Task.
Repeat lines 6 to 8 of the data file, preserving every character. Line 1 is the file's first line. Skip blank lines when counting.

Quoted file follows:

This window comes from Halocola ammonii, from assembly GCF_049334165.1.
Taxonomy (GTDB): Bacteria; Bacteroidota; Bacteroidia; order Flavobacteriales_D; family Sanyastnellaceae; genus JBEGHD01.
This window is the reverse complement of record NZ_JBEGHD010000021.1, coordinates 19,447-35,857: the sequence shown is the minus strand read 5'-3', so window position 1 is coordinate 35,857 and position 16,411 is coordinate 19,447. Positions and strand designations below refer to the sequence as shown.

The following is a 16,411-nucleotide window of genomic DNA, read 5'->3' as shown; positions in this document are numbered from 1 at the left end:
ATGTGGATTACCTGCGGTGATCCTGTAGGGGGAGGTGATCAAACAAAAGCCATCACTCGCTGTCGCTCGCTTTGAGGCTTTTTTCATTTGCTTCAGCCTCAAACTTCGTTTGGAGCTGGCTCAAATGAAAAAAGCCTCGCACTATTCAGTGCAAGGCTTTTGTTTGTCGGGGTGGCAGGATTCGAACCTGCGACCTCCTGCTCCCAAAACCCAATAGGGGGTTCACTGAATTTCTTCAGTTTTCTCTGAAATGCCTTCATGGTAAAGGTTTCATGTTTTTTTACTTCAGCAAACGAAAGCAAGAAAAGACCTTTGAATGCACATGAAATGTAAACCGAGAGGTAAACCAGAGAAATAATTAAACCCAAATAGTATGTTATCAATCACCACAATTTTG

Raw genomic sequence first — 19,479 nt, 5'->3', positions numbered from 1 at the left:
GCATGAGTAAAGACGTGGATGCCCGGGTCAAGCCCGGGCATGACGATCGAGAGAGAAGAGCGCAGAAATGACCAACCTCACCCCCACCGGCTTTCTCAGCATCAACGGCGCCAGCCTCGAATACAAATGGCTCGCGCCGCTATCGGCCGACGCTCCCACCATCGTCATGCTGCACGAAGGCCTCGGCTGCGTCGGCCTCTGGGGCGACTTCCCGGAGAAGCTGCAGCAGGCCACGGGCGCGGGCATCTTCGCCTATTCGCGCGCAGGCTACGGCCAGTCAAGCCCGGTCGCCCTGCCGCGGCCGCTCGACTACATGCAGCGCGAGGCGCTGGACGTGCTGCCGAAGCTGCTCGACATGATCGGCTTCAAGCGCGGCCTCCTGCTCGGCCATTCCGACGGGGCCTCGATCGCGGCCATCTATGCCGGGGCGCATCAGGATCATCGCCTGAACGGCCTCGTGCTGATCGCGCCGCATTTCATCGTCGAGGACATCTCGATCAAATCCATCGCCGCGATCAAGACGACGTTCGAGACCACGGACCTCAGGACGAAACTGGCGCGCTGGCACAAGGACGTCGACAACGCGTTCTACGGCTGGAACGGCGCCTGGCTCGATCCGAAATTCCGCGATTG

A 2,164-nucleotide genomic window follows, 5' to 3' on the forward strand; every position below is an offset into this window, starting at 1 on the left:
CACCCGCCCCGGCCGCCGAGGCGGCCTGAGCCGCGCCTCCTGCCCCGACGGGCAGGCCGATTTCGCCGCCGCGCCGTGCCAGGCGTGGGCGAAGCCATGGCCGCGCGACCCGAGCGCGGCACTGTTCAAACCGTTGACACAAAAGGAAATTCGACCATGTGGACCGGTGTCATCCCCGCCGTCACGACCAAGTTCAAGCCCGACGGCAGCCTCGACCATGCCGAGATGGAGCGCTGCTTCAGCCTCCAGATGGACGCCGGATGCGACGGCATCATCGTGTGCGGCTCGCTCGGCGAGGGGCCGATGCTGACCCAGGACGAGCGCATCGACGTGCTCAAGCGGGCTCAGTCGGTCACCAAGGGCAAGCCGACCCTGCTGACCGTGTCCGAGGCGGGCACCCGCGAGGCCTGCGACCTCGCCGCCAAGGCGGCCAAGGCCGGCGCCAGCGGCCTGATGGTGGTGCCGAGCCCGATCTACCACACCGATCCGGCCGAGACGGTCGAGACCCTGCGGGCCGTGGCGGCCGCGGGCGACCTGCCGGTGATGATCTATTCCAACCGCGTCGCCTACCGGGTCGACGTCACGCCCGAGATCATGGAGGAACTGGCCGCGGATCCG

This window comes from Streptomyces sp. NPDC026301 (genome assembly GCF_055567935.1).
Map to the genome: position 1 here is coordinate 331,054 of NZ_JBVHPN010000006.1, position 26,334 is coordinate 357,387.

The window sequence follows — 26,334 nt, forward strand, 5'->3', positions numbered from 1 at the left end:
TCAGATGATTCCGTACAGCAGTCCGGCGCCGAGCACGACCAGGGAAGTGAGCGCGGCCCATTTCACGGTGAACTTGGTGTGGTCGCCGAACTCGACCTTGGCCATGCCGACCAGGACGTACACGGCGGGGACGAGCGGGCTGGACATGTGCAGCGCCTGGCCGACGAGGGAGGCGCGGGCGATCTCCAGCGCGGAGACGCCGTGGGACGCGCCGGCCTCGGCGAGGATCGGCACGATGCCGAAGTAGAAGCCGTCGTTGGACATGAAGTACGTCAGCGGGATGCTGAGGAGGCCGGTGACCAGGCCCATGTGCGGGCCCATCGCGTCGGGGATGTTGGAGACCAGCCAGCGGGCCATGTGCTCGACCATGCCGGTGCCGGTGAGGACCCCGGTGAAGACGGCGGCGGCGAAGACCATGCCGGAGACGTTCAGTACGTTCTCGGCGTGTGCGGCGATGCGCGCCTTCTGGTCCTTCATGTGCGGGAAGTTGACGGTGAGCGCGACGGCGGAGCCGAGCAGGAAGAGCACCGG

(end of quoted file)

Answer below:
Raw genomic sequence first — 19,479 nt, 5'->3', positions numbered from 1 at the left:
GCATGAGTAAAGACGTGGATGCCCGGGTCAAGCCCGGGCATGACGATCGAGAGAGAAGAGCGCAGAAATGACCAACCTCACCCCCACCGGCTTTCTCAGCATCAACGGCGCCAGCCTCGAATACAAATGGCTCGCGCCGCTATCGGCCGACGCTCCCACCATCGTCATGCTGCACGAAGGCCTCGGCTGCGTCGGCCTCTGGGGCGACTTCCCGGAGAAGCTGCAGCAGGCCACGGGCGCGGGCATCTTCGCCTATTCGCGCGCAGGCTACGGCCAGTCAAGCCCGGTCGCCCTGCCGCGGCCGCTCGACTACATGCAGCGCGAGGCGCTGGACGTGCTGCCGAAGCTGCTCGACATGATCGGCTTCAAGCGCGGCCTCCTGCTCGGCCATTCCGACGGGGCCTCGATCGCGGCCATCTATGCCGGGGCGCATCAGGATCATCGCCTGAACGGCCTCGTGCTGATCGCGCCGCATTTCATCGTCGAGGACATCTCGATCAAATCCATCGCCGCGATCAAGACGACGTTCGAGACCACGGACCTCAGGACGAAACTGGCGCGCTGGCACAAGGACGTCGACAACGCGTTCTACGGCTGGAACGGCGCCTGGCTCGATCCGAAATTCCGCGATTG

A 2,164-nucleotide genomic window follows, 5' to 3' on the forward strand; every position below is an offset into this window, starting at 1 on the left: